New books look back at NYC's neighborhood art scene
The artists' isolation would not protect them from the art world for long. Soon, limos were disgorging passengers at openings on the heroin and rat-filled terra incognita east of First Avenue. East Village stalwarts like Jean-Michel Basquiat and Haring became rich and internationally famous, and even Wojnarowicz became a fairly established up-and-coming art star. The rags-to-riches story of the East Village scene might be the same kind of innocent tale of lost Bohemia as that of 112 Greene, were it not for the AIDS crisis shadowing it the whole time. Carr skillfully juxtaposes the narrative of openings and parties with chronological news reports of the then-unknown new disease. Carr describes a party on Fire Island in July 1981: writer Cookie Mueller read a story from the New York Times out loud to the room about a strange, new "gay cancer". Photographer Nan Goldin, who was present, remembers today, "We all just kind of laughed."
Carr's tale picks up suspense after Wojnarowicz himself is diagnosed with AIDS. Over a breathtaking two-year period, Wojanrowicz embarks on an urgent mission to complete every single art project he'd ever hoped to accomplish in the time left to him in life. In the process he almost reluctantly becomes the fiery AIDS activist we remember today. While working on his career retrospective, he also battles the harassment of his landlord who is determined to evict Wojnarowicz and convert his loft in the gentrifying East Village into a cinema multiplex. He struggles to complete his memoir, even as his work becomes the focus of battles over government funding of art. Soon, Republicans denounce the dying man's work as obscene and anti-Christian on the floors of Congress, and Wojnarowicz becomes a target of conservative Mississippi preacher Reverand Donald Wildmon's public attacks. Wojnarowicz absorbed these attacks and the era's stunning homophobia and turned them into what became the most powerful work of his career, the myth of his own life.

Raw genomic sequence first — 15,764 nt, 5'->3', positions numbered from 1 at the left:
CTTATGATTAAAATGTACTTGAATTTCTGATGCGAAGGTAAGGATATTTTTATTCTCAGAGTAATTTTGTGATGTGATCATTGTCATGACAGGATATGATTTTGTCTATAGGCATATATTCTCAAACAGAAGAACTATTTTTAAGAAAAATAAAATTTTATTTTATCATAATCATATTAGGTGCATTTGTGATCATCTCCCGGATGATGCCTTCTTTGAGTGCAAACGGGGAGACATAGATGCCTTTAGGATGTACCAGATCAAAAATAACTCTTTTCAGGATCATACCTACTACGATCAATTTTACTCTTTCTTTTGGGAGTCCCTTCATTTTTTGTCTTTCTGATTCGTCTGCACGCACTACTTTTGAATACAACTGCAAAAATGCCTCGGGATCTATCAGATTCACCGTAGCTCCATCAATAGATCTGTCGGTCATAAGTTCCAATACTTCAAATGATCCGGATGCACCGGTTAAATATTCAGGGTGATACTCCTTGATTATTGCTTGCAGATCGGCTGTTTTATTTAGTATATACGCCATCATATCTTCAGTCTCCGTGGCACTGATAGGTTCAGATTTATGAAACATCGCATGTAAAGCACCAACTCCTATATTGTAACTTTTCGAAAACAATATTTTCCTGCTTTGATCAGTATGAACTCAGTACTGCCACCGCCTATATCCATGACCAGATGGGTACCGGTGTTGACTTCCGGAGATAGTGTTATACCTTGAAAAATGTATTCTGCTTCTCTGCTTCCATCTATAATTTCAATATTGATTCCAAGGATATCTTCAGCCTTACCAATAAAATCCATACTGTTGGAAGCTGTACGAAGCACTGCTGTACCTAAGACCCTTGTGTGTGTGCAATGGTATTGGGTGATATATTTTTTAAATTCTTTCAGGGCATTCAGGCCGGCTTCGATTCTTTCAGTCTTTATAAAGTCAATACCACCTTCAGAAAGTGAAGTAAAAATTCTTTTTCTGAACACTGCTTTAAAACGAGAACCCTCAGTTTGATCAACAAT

Carr's book stands along with recent work like Sarah Schulman's Gentrification of The Mind as a corrective to the uncritical nostalgia for the lost New York City of the 1970s and 80s that seems to have flowed like a river from Patti Smith's 2009 memoir, Just Kids. These works unromantically detail what has been lost and then lovingly describe exactly how painfully it was all lost. Yet, perhaps all is not lost. While arts neighborhoods like the ones described in 112 Greene Street and Fire in the Belly seem like a thing of the past, the towering myths left behind by figures like Matta-Clark and Wojanrowicz still bring young artists against all odds to the rehabbed neighborhoods of San Francisco and New York today. Everytime Sara Thustra serves a meal at an opening at Adobe Books on 16th Street or Homonomixxx shuts down a Wells Fargo bank, we walk, if just for a short time, the streets of our old familiar city.
David Wojnarowicz: Cynthia Carr and Amy Scholder in Conversation
Wed/3, 7:30pm, free
San Francisco Art Institute
800 Chestnut, SF
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